Social Media is now the greatest medium of communication in the world, and young adults dominate the social marketplace. Social apps have established a strong foundation in the lives of the younger generations, and we have to understand the magnitude of the influence social apps have on their lives.
The permanence of the internet, the exposure of personal information and ease of accessibility to any user should alarm parents to potential and very real dangers the internet pose. Using the Internet should be taken almost as seriously as a driver's exam.
The internet and more specifically, social media, is the most powerful vehicle for expressing ideas that the world has ever seen, but some ideas are not ready for younger eyes engaging social media.
As parents try to ensure that they can limit the negative influences their kids may encounter to a minimum, app developers have created platforms to facilitate parents checking in and monitoring social media usage. Utilizing the newest apps, staying involved, and setting guidelines are the right steps towards keeping your child safe on social media.
Right of Passage
The “required age” for a Facebook user is 13 years old in their user agreement guidelines, but users can lie about age to gain access. However, it is the job of the parents to decide when they deem their child emotionally mature enough to begin using social media.
After establishing that your child is ready for social media, you, as a parent, have the responsibility of educating your child on the proper ways of conducting oneself online. Making a profile on anything from Facebook and Instagram to Snapchat and Twitter should carry the responsibility of acting no different than they would act in public.
While they should learn how to carry themselves with the same integrity they should in the real world, they should be aware of the very real dangers of the internet. Just as when we were five years old and heard the famous “don’t talk to strangers,” your kids need to understand that they should never interact with someone that they have never met.
If you hope to protect your children on the internet, then you must take preventative measures and educate them so that they will be prepared for situations that they will inevitably while using social media.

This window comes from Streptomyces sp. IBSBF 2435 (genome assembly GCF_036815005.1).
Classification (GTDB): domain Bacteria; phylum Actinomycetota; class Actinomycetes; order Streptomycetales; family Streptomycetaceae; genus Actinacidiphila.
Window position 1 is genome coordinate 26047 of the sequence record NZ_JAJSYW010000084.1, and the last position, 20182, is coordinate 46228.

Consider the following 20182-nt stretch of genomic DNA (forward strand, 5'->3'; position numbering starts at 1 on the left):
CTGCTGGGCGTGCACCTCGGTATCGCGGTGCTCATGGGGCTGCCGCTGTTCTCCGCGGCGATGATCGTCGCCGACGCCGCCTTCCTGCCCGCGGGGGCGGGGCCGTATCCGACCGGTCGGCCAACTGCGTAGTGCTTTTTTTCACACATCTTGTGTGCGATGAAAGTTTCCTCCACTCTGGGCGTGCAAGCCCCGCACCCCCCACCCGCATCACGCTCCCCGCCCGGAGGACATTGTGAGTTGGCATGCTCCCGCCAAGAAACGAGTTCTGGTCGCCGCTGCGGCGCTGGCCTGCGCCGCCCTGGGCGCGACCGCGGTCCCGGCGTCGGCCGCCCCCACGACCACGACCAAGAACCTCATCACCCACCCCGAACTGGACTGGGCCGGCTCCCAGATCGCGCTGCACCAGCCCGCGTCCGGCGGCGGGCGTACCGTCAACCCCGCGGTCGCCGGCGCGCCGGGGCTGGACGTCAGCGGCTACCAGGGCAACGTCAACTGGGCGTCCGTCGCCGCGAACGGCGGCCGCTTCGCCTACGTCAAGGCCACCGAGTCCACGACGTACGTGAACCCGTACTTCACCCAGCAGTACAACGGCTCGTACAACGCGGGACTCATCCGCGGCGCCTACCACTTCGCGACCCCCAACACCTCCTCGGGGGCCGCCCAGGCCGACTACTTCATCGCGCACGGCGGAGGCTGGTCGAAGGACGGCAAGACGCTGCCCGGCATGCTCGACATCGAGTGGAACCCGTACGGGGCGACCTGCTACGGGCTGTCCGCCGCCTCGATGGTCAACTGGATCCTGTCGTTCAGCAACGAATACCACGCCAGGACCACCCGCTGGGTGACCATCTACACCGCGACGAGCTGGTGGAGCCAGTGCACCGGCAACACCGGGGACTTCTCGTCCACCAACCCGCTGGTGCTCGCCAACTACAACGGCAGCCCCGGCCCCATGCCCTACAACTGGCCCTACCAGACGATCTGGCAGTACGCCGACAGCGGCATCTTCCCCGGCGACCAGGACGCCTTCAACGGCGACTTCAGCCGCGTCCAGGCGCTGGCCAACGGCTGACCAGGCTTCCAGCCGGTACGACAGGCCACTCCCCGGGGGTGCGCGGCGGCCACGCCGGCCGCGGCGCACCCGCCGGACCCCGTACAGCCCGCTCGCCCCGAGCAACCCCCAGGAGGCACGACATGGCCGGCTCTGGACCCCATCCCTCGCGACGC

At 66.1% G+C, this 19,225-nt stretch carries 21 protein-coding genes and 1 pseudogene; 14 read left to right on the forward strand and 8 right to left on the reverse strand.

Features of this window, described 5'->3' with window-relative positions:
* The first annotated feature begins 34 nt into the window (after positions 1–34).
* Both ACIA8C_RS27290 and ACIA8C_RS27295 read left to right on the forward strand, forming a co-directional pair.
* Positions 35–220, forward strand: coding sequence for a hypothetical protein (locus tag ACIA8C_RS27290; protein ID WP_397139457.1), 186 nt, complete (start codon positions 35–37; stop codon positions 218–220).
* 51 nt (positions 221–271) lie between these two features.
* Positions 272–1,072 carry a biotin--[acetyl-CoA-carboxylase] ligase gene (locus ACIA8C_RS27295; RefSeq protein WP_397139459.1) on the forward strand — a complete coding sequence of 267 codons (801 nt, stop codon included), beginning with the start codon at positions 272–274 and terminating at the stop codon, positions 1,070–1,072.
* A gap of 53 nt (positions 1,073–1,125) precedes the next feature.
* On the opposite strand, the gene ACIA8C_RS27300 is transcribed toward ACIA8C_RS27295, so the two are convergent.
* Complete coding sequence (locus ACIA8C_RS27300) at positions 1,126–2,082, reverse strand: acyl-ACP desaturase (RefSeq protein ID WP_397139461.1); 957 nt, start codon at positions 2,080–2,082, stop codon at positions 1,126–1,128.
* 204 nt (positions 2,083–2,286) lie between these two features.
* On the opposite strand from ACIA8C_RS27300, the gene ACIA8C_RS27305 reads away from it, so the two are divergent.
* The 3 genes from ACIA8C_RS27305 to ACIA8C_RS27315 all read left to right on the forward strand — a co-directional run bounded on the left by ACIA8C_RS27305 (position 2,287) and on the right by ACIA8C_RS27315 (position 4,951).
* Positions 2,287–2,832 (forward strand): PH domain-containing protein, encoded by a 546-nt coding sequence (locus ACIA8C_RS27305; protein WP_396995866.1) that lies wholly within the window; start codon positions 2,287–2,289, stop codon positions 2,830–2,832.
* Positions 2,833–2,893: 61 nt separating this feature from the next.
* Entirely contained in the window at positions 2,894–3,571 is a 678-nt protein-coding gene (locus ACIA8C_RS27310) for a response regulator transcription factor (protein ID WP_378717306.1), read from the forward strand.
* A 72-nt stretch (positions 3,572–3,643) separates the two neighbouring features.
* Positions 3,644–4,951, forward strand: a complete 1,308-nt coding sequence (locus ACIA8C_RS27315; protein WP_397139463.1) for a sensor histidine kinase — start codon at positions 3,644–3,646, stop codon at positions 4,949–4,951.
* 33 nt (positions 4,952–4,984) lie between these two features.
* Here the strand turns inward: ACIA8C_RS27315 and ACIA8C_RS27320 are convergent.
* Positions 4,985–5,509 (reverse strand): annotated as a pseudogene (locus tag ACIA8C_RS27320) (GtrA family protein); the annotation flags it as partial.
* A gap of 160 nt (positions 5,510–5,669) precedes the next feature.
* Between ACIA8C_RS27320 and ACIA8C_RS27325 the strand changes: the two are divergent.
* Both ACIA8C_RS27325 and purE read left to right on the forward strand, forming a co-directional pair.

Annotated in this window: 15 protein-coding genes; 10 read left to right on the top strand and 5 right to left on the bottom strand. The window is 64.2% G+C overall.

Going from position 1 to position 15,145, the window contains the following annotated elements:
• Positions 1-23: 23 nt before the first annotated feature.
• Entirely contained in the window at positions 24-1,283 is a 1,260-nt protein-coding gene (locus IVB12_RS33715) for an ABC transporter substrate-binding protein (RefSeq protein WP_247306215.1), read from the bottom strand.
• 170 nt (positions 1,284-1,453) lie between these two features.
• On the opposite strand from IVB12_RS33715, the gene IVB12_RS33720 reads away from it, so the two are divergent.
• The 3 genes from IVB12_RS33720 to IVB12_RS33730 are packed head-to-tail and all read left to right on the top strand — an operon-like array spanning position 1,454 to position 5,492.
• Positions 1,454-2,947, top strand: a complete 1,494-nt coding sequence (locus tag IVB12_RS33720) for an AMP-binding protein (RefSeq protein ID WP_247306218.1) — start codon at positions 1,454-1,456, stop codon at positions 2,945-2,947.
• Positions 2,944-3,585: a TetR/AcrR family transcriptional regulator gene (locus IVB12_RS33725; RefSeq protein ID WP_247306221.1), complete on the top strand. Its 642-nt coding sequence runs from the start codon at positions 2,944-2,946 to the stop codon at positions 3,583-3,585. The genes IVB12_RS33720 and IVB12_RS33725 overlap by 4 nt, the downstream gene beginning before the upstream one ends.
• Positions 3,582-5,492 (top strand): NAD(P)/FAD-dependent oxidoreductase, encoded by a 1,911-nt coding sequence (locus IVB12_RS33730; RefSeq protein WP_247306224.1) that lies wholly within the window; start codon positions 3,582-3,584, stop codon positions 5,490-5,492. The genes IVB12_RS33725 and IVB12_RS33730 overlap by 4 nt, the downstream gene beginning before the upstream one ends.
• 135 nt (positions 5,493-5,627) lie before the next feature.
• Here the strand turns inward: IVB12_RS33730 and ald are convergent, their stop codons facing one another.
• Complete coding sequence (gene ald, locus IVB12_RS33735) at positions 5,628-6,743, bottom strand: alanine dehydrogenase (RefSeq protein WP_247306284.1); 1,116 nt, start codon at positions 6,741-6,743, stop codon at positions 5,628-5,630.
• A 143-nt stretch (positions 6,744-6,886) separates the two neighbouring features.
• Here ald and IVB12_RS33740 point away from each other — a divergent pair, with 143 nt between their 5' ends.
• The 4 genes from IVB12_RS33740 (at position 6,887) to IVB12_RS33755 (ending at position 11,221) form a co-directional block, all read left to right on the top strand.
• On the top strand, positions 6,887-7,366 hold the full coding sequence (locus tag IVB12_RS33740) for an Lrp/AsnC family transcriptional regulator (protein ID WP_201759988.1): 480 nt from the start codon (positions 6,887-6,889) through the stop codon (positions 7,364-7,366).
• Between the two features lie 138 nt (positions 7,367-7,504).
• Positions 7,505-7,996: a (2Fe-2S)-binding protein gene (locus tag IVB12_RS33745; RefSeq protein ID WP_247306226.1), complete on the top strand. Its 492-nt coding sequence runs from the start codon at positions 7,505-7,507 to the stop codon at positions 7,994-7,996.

While we all hope children listen to everything that their parents say and follow it, we cannot always expect them to follow the rules. Teaching online etiquette only goes so far, and developers have designed products to assist parents in monitoring their children online.
Supervising what your children do on social apps may be met with accusations of infringing on privacy from older children, but they have to earn your trust while being on these social media apps. Various Instagram analytics apps such as Owlmetrics would be sufficient for overseeing your kid’s activity on Instagram, but there are multiple parent helper apps hitting the market.
One of the biggest issue when dealing with children on social media is limiting their exposure to it because the modern social scene demands so much time and attention. The older children get, the more they need their focus on things of importance, but social media can pose such a major distraction.
Apps like Dinnertime allow parents to shut off social media or set time restraints on how often they can be on social apps. Apps such as DInnertime enable parents to prevent over usage of social media and preventing dependence on technology.
Apps more catered to young adults and driving age teens are apps like MamaBear that can track whenever the kid is on social media while they are driving. Social media apps such as Snapchat are massive risks for young drivers, especially since teen accident rates are much larger than average drivers.
While we need to monitor usage rates, monitoring what children do on social apps is a serious concern for parents that wish to keep their children from getting involved with unsavory individuals. mSpy is the one of the largest apps for parental surveillance, and it is one of the most trusted apps for analyzing your child’s activity.
Children rarely open up about their private lives when they get older, but they will look to their parents for guidance on occasion. The best way to help them with social situations is to understand the platforms they are interacting on.
Often times, children avoid asking for advice because they know that their parents have little to no understanding about what they deal with. The best way to remain a viable option for advice is to familiarize yourself with the tech and keep an open mind whenever approached.